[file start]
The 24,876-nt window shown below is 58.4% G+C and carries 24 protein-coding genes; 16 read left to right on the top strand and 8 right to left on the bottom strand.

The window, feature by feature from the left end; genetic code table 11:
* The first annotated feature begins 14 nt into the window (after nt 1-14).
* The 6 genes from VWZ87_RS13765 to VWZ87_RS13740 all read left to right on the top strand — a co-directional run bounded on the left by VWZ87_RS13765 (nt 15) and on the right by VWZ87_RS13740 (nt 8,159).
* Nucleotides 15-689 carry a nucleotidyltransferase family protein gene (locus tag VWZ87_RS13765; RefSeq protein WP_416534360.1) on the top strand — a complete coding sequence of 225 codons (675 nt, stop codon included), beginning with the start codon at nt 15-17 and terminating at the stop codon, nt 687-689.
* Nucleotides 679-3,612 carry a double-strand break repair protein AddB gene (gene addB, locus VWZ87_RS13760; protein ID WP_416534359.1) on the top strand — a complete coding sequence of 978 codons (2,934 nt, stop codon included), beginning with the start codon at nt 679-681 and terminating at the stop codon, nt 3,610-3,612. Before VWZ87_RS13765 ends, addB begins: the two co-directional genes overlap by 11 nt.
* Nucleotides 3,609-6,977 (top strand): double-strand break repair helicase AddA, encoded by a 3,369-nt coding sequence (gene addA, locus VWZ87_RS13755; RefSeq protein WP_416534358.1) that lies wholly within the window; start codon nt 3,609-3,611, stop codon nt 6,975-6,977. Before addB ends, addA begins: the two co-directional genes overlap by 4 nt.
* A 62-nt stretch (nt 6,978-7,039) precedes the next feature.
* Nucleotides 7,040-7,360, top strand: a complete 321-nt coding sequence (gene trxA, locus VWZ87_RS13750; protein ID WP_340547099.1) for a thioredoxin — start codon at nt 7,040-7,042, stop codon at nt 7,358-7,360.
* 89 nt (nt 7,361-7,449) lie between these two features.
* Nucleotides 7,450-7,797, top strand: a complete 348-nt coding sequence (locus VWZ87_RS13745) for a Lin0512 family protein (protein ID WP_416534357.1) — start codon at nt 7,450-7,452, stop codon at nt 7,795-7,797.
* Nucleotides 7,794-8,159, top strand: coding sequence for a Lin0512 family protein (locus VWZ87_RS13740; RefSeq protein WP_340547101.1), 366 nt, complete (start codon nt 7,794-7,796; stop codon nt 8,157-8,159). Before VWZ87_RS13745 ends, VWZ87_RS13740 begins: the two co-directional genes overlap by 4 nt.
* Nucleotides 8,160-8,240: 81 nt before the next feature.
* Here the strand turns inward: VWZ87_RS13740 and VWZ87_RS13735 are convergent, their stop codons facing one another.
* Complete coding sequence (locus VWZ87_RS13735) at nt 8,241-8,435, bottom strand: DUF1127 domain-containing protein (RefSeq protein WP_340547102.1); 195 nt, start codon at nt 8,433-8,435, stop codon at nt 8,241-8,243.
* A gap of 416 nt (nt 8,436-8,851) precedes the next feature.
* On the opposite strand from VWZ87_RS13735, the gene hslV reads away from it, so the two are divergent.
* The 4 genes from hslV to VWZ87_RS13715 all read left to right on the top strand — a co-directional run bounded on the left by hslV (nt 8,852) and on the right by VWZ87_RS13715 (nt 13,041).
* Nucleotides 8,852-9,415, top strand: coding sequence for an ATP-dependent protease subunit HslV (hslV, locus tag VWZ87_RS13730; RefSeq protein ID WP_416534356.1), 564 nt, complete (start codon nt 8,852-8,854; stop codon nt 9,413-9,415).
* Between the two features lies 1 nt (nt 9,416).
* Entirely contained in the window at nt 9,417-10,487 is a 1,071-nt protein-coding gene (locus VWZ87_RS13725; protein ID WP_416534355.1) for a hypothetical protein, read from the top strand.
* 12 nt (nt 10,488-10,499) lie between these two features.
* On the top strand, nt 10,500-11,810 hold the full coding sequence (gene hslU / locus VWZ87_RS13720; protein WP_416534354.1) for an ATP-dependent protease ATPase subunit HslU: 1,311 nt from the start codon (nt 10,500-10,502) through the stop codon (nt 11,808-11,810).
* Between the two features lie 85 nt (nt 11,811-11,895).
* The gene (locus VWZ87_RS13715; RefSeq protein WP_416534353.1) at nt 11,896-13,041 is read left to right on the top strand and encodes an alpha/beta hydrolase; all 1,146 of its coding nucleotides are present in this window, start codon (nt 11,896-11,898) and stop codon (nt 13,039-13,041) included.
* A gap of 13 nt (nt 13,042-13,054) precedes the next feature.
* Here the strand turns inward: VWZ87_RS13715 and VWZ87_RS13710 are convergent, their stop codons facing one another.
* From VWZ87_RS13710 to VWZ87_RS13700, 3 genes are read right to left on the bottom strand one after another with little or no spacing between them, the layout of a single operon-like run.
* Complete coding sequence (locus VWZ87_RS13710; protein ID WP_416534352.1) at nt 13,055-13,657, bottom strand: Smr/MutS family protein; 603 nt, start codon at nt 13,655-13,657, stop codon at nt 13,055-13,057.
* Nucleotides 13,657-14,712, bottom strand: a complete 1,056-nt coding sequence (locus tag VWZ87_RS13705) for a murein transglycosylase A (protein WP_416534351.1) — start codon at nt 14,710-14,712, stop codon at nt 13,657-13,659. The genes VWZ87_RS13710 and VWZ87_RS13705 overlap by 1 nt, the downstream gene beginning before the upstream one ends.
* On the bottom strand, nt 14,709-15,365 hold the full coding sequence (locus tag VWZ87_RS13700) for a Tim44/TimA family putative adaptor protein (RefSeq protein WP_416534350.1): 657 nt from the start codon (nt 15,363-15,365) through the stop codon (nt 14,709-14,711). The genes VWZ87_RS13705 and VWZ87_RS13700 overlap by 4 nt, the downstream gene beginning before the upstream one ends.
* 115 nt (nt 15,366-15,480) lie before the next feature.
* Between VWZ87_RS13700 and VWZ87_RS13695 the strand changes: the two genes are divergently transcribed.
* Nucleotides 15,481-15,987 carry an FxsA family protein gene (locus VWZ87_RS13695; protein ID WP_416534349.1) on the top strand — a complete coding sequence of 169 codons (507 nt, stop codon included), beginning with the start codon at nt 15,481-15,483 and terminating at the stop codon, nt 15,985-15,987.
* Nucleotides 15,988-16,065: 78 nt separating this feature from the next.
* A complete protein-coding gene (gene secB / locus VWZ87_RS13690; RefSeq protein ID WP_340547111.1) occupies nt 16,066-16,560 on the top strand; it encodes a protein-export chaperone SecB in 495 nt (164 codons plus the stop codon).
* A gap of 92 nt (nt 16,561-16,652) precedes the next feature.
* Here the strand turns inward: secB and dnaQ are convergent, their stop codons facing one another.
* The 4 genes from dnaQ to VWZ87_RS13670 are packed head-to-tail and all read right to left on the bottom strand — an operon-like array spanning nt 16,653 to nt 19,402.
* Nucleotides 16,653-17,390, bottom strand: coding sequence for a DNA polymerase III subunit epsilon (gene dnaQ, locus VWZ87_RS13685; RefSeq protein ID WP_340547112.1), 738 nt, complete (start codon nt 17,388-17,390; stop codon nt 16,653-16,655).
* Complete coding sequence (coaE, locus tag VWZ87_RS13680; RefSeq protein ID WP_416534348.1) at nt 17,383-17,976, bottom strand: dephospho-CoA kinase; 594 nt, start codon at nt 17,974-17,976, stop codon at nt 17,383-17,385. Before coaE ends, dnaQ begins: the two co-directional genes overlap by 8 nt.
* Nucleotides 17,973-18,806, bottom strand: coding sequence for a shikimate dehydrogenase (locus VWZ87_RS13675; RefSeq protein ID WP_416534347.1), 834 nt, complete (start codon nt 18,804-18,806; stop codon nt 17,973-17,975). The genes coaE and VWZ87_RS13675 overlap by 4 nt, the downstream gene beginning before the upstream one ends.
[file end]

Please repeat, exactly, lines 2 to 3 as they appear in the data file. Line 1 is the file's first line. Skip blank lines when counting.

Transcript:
The window, feature by feature from the left end; genetic code table 11:
* The first annotated feature begins 14 nt into the window (after nt 1-14).